VILLA AMERICA by Liza KlaussmannVilla America by Liza Klaussmann
August 4th 2015
Pages: 432
Genres: Fiction, Historical, Biographical, Family Life, Literary
ARC provided by Hatchette Books, Little Brown Books

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A dazzling novel set in the French Riviera based on the real-life inspirations for F. Scott Fitzgerald's Tender is The Night.

When Sara Wiborg and Gerald Murphy met and married, they set forth to create a beautiful world together-one that they couldn't find within the confines of society life in New York City. They packed up their children and moved to the South of France, where they immediately fell in with a group of expats, including Hemingway, Picasso, and Zelda and Scott Fitzgerald.

On the coast of Antibes they built Villa America, a fragrant paradise where they invented summer on the Riviera for a group of bohemian artists and writers who became deeply entwined in each other's affairs. There, in their oasis by the sea, the Murphys regaled their guests and their children with flamboyant beach parties, fiery debates over the newest ideas, and dinners beneath the stars.

It was, for a while, a charmed life, but these were people who kept secrets, and who beneath the sparkling veneer were heartbreakingly human. When a tragic accident brings Owen, a young American aviator who fought in the Great War, to the south of France, he finds himself drawn into this flamboyant circle, and the Murphys find their world irrevocably, unexpectedly transformed.

A handsome, private man, Owen intrigues and unsettles the Murphys, testing the strength of their union and encouraging a hidden side of Gerald to emerge. Suddenly a life in which everything has been considered and exquisitely planned becomes volatile, its safeties breached, the stakes incalculably high. Nothing will remain as it once was.

Liza Klaussman expertly evokes the 1920s cultural scene of the so-called "Lost Generation." Ravishing and affecting, and written with infinite tenderness, VILLA AMERICA is at once the poignant story of a marriage and of a golden age that could not last.

Reading time 3 mins

Villa America is a book based on the real characters of Tender is the Night by Scott Fitzgerald. In fact, everyone in this book is based on actual history, except for the pilot Owen. I so wish I had known this before I picked it up. (yea, I just skimmed the summary before i started reading this, i do that sometimes) I only discovered that halfway through the reading. I don’t think the summary does a good enough job of conveying that this is a book based upon the people who influenced another book(s). That piece of information explains the timeline jumps and quirks of characters.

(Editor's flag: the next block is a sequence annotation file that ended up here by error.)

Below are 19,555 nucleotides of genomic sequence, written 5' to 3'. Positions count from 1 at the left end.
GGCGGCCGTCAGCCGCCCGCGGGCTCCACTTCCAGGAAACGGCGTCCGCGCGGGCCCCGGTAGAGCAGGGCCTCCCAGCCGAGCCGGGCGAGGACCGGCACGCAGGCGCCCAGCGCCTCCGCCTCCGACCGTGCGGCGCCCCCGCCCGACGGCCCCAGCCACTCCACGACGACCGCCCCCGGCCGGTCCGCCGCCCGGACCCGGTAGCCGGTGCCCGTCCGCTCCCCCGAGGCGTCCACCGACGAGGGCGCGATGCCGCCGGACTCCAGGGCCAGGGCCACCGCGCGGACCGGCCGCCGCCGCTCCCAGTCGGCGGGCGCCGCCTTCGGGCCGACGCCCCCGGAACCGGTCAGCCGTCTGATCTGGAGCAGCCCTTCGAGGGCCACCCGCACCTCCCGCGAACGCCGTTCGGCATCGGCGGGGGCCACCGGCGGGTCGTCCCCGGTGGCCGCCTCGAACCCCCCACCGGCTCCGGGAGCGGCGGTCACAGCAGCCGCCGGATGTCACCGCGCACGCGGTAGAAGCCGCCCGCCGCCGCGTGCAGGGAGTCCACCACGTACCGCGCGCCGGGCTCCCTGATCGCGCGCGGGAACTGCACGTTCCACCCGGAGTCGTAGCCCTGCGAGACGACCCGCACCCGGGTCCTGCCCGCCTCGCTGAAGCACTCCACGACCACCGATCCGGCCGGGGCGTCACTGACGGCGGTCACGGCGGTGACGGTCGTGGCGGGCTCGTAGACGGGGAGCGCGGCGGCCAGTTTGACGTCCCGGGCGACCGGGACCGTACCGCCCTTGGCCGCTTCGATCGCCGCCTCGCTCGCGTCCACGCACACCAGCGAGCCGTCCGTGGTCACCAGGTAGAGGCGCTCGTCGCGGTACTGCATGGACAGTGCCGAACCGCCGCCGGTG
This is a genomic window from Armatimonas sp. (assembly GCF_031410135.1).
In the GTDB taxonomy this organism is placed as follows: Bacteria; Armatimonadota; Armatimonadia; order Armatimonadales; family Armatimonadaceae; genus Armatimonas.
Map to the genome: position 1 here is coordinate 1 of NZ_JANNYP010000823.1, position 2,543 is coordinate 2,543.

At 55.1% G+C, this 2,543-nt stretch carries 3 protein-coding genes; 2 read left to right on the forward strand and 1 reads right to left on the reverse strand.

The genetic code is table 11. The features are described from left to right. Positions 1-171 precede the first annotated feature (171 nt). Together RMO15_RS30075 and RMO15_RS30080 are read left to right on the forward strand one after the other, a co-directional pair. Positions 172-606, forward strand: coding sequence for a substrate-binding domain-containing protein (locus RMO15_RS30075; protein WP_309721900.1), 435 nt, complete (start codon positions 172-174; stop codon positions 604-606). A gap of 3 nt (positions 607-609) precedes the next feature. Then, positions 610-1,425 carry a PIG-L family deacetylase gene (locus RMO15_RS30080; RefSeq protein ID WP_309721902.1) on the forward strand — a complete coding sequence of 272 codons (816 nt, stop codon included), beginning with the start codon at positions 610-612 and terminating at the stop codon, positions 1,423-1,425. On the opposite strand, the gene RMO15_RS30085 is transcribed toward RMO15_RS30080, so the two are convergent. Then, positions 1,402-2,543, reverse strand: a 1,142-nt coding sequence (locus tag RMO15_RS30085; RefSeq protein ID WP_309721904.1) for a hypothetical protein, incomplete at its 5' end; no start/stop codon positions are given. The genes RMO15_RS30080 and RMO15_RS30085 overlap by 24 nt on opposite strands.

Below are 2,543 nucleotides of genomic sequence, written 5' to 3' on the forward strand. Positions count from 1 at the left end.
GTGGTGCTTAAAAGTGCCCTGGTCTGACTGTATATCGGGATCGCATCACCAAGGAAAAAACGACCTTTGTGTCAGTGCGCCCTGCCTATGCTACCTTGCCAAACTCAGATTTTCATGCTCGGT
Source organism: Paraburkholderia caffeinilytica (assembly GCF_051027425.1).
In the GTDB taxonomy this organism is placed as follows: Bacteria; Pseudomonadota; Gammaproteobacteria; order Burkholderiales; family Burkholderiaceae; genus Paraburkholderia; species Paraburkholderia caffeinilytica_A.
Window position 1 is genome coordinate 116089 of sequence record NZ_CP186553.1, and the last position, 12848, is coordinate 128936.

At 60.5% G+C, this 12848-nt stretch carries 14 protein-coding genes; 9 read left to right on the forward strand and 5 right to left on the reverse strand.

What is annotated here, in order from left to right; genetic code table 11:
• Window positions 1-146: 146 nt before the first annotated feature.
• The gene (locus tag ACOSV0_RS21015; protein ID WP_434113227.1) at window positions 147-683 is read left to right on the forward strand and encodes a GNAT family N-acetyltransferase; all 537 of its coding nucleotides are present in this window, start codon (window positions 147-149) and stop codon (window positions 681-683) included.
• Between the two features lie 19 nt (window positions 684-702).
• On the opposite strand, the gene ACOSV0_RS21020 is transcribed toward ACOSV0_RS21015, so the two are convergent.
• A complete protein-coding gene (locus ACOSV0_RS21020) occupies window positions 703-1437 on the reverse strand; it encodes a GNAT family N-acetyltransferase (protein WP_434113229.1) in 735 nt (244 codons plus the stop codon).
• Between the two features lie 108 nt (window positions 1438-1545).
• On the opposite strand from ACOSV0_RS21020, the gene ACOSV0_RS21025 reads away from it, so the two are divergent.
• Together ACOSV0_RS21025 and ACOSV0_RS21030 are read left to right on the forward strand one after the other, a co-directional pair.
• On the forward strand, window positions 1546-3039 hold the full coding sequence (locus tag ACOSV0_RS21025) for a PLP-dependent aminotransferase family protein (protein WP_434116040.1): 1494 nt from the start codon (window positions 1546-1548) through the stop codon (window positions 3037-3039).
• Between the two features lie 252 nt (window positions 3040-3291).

This book focuses in on the lives of Gerald and Sara Murphy. They were a real life couple: rich, and well liked. They were the good friends of Scott and Zelda Fitzgerald, Ernest Hemingway, the Picassos, John Dos Passos and Archibald MacLeish: the cream of the 1920s arts world. From their humble beginnings to the tragedy that defined them, this story is like a tell-all, with a twist. Gerald was a well known cubist style painter, but he sometimes referred to his “defect”. In Villa America we explore a taboo romance that might have been what he was referring to.

As I mentioned earlier, the timeline jumps from year to year. The book starts in 1898 and goes through 1937. It skips a few years in between there. The story highlights the main events of these two characters. The distinction between actual events and fiction is blurry in this story. The author has included letters and dialogue, along with well scripted scenes. This story is beautifully written. The reader can follow Sara and Gerald from their first meeting into their established relationship. The title is the name of their home in France, Villa America. They don’t get Villa America until a little past the halfway mark, so we get a lot of back-story. From a historical perspective, this was a very interesting tale. The world changed so much over the 40 years or so years covered in this tale, and the people of this time were much different. Sometimes referred to as a “the greatest generation”, this was a great and terrible time to be alive.

The introduction of the character of Owen, a pilot, changes everything for the Murphys. His wounded past and observing nature makes him a very popular figure in their society. The speculation of his true nature unproved. The Murphy’s wrap him into their fold and he changes everything for them.

I thoroughly enjoyed this story. Sara and Gerald were very interesting people and it is no wonder that they have been mentioned in so many people’s timelines. The Author’s Note clears everything up and gives more food for thought about the real people that inspire this, and few other fantastic reads.

My Rating


About Liza Klaussmann

Liza Klaussmann worked as a journalist for the New York Times for over a decade. She received a BA in Creative Writing from Barnard College, where she was awarded the Howard M. Teichman Prize for Prose. She lived in Paris for ten years and she recently completed with distinction an MA in Creative Writing at Royal Holloway, in London, where she lives. She is the great-great-great granddaughter of Herman Melville.

Little Brown Books for Young Readers

I received this product free of charge in exchange for an honest review. This post contains affiliate links. This review is in compliance with the FTC guidelines.

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